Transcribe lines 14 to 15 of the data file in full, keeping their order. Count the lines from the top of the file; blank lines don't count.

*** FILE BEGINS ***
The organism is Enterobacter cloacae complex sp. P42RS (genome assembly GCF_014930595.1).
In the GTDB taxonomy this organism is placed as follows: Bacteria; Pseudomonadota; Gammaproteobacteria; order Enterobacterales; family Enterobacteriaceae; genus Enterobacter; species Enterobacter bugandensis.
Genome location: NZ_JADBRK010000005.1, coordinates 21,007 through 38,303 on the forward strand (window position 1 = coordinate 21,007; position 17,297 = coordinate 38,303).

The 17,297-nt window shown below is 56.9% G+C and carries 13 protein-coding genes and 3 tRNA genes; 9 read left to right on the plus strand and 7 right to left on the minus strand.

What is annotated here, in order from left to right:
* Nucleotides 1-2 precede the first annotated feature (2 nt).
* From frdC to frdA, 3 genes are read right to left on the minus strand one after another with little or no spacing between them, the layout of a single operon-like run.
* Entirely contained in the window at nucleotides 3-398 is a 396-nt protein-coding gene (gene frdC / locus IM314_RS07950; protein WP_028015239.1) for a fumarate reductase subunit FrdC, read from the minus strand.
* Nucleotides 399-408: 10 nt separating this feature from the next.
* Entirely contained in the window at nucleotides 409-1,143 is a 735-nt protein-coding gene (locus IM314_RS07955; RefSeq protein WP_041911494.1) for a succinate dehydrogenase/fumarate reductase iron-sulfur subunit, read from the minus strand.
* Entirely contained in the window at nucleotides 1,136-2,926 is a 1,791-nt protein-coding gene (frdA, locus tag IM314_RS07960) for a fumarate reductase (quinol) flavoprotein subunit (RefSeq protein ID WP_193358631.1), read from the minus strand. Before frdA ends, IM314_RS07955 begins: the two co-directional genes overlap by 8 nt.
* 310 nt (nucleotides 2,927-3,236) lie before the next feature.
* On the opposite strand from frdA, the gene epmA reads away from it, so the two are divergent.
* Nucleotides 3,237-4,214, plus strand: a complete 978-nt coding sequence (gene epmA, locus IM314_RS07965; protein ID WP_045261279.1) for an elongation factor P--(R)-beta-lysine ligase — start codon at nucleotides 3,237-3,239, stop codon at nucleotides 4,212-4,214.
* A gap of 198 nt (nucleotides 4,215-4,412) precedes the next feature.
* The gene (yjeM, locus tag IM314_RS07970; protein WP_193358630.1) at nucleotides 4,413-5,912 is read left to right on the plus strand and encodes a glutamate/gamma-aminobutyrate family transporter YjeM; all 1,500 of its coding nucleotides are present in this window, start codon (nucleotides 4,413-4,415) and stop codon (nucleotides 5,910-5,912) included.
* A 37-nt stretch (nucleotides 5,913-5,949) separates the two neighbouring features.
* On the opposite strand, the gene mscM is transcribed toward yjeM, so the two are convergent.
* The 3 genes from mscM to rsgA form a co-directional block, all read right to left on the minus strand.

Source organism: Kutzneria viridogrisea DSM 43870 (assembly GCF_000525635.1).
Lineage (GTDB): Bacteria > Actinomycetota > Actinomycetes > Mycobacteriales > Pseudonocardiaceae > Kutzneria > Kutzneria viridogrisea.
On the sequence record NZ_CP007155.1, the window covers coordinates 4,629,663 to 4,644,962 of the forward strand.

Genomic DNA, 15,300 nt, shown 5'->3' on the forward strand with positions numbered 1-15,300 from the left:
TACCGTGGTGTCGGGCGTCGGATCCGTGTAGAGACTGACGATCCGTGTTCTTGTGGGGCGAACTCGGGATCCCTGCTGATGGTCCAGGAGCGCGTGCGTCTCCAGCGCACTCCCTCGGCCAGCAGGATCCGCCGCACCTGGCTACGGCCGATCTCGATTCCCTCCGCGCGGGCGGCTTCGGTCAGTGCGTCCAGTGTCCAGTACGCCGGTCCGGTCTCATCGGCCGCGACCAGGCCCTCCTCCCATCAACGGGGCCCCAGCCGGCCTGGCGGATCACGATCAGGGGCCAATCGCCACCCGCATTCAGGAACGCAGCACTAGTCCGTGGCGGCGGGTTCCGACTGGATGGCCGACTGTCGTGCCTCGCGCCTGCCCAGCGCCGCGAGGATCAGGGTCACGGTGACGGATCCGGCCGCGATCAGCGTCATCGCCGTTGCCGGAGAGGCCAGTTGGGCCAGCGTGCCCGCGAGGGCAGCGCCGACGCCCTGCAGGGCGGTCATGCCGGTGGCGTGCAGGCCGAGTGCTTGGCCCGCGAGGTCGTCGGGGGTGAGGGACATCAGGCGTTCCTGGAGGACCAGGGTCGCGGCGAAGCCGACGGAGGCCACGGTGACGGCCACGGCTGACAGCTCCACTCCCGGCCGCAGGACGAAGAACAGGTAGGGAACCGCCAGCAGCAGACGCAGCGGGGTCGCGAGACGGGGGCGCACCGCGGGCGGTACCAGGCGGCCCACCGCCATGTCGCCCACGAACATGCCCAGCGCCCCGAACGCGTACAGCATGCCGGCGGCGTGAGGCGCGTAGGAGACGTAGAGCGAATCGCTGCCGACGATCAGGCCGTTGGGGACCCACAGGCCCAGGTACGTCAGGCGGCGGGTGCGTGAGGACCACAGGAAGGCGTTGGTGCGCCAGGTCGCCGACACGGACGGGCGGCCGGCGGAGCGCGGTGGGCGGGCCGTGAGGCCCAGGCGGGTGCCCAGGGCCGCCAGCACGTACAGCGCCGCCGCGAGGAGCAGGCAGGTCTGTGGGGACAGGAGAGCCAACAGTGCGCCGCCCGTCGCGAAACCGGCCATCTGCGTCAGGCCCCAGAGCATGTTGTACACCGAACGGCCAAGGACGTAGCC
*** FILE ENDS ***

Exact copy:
* Nucleotides 3,237-4,214, plus strand: a complete 978-nt coding sequence (gene epmA, locus IM314_RS07965; protein ID WP_045261279.1) for an elongation factor P--(R)-beta-lysine ligase — start codon at nucleotides 3,237-3,239, stop codon at nucleotides 4,212-4,214.
* A gap of 198 nt (nucleotides 4,215-4,412) precedes the next feature.